Two separate petitioners have challenged the bill at the Supreme Court. Seeking to sidestep the risk of a veto that could be overruled, President Nana Akufo-Addo has declined to receive the bill from Parliament, stating that Parliament should await the court’s decision before transmitting to him any version of the bill. In response, an anti-LGBTQ petitioner also took to the courts, seeking to compel the president to move on the bill. The Office of the Attorney General and Minis­try of Justice filed an affidavit at the High Court in opposition to the petitioner’s writ, and as of this writing, it remained to be determined whether the president would be required to take a stance on the bill.

Russia leaned into its persecution of LGBTQ people in the new year, actively enforcing the Supreme Court’s 2023 ruling labeling LGBTQ people and supporters as "extremists" in a bid to consolidate power and silence dissent. Courts throughout the country sentenced individuals to prison time and imposed fines for offenses such as wearing rainbow earrings and posting images of rainbow flags on social media. By equating LGBTIQ advocacy with extremism, the government aims to control public discourse and marginalize LGBTIQ individuals, effectively holding their lives hostage to oppressive ideologies. Developments in all three countries deeply entrench the power of the state to control or eradicate groups that defy state-sanctioned social norms, beginning with queerness and its allies. They lay bare the way anti-gender narratives are easily repurposed around the globe, masquerading as protections, when they actually shield authoritarian states against accountability and allow them to shirk their duties of protecting people.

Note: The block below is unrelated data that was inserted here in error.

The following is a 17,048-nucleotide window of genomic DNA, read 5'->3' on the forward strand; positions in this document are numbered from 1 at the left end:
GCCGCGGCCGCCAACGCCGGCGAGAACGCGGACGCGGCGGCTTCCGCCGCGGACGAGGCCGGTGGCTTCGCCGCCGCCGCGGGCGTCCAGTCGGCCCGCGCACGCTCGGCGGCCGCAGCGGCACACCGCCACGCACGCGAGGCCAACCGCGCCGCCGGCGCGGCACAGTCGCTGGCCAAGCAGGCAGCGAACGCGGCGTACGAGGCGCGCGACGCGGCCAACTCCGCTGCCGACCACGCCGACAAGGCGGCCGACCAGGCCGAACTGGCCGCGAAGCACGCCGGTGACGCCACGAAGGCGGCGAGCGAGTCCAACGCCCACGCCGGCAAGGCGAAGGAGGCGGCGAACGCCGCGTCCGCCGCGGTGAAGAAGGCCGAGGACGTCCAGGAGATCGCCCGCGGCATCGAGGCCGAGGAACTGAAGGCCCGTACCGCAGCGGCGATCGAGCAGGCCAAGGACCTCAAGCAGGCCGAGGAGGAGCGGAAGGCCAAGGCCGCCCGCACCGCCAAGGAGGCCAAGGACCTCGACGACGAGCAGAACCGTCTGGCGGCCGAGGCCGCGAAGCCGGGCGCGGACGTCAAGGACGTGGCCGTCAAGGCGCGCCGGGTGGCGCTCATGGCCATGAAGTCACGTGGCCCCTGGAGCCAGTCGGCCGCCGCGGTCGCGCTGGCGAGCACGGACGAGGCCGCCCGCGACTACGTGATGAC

Self-Determination, Autonomy, and Resistance 

While deflecting attacks, queer people also continue to cultivate self-determination through different routes, including the law. These practices include actively making personal choices, affirming self-identity, advocating for familial rights, and navigating community dynamics safely and collectively. Self-determination requires striking a balance between resistance efforts and acknowledging the limits and potential for change held by legal structures.